Ready For Multiples? Consider the Risks

Health Topics

It's easy to get the care you need.

See a Premier Physician Network provider near you.

Twins, triplets or more — who isn’t drawn to these multiple bundles of cuteness?

Such pregnancies are called multiple gestation. Along with the cuteness comes risk.

Maternal and fetal medicine specialist David McKenna, MD, explains what factors contribute to multiples, and who is most likely to become pregnant with them: 

Invalid EmbedCode: KJROS9nEnK

Multiples are considered high-risk pregnancies. They come with the chance for complications to both mom and babies. 

Risks To Babies

Multiple gestations have at least twice as many birth defects as singleton gestations, says Dr. McKenna. This is due to:

  • Premature birth. Half of all twins and 90 percent of all triplets are born prematurely. Tiny preemies can face health problems, such as trouble breathing due to undeveloped lungs, or bleeding of blood vessels in the brain.
  • Insufficient nutrition. Babies who share a placenta might not receive all they need in the way of nutrition carried by the blood of their mother. They also may not grow as fast as they should.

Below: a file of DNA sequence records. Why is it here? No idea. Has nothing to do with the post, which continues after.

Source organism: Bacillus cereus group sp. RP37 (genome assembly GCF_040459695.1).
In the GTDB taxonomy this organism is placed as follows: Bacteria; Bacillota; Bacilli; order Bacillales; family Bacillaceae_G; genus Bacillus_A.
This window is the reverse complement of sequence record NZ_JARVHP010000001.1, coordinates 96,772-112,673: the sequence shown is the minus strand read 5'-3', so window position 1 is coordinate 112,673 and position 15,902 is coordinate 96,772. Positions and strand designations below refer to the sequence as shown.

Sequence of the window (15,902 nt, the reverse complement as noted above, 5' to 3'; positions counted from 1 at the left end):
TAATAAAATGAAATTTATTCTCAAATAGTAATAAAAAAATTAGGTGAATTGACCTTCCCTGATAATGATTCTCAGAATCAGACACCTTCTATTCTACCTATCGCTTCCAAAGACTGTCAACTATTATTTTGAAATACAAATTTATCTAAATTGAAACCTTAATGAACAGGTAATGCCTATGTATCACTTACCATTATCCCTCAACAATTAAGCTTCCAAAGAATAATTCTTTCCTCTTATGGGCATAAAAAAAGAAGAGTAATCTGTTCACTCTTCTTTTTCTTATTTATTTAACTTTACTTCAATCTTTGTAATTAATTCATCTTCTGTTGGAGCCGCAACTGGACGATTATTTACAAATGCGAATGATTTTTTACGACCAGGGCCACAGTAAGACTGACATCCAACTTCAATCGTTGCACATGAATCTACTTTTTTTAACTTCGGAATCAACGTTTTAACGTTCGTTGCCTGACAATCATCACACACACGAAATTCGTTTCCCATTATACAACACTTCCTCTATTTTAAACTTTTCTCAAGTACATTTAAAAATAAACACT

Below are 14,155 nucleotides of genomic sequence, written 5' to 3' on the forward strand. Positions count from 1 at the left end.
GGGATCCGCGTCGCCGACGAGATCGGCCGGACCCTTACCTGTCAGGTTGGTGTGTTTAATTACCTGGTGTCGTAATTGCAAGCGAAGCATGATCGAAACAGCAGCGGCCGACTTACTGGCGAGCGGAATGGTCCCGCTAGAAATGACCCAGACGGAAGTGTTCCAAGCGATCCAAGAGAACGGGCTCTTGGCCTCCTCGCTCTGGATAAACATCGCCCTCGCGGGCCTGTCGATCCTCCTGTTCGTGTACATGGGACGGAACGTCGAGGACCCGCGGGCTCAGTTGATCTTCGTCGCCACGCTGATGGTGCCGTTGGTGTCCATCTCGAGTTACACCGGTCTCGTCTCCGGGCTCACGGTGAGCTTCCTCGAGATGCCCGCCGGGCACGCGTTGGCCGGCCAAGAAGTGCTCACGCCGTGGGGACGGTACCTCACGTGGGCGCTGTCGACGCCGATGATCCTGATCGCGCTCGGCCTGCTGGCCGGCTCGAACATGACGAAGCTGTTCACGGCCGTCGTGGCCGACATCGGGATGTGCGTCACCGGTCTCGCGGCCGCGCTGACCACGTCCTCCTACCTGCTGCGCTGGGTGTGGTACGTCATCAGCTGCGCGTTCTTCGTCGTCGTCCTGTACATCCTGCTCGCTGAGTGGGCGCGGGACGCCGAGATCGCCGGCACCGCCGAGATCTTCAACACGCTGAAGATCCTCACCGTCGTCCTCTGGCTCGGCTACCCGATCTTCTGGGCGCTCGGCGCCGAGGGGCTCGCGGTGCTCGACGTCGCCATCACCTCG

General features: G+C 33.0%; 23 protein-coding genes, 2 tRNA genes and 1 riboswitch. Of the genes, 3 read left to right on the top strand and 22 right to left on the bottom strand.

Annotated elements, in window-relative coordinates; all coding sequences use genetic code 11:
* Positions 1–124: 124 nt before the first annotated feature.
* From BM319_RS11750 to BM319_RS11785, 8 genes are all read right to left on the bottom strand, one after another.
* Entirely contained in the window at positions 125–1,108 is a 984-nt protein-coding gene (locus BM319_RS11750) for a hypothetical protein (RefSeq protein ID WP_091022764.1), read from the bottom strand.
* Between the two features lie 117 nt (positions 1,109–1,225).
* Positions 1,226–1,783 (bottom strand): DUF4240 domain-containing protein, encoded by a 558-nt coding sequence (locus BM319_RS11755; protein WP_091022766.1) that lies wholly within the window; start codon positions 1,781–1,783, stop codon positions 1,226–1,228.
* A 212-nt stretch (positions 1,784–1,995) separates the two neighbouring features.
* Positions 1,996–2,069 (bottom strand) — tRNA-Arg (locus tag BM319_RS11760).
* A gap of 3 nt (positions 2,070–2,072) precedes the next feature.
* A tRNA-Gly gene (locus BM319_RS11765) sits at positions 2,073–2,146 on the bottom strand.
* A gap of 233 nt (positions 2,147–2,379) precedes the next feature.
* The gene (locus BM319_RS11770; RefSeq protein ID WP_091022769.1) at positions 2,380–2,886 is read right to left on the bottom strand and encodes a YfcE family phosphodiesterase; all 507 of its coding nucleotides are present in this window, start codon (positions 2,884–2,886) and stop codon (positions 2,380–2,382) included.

• Brain development and nerve problems. If they arrive early, multiples are more likely to have issues with their brain development and nerves. One common problem is cerebral palsy. Other problems may not surface until many years later.

Risks To MothersReady For Multiples - Consider the Risks - In Content

  • During pregnancy. Moms carrying multiples can encounter severe nausea, high blood pressure, diabetes, or anemia. They may also produce too much or too little of the amniotic fluid that surrounds the babies during pregnancy. Too much can trigger premature labor; too little can affect the babies’ development.
  • During delivery. You’re more likely to undergo a Cesarean section (C-section) and have your babies delivered surgically through an incision in your abdomen.

In general, the more babies in a multiple gestation, the earlier the delivery is going to be. Dr. David McKenna explains. 

Click play to watch the video or read video transcript.

The more you know, the better equipped you’ll be to make wise decisions. Start by talking with your doctor. “Infertility and multiple gestation births are not always something women can control, but there are steps a woman can take to minimize complications,” says Dr. McKenna. "Specialty multiple gestation clinics are one intervention that has been successful in improving outcomes.”

The more you know, the better equipped you’ll be to make wise decisions about possible treatments and pregnancy care.

It's easy to get the care you need.

See a Premier Physician Network provider near you.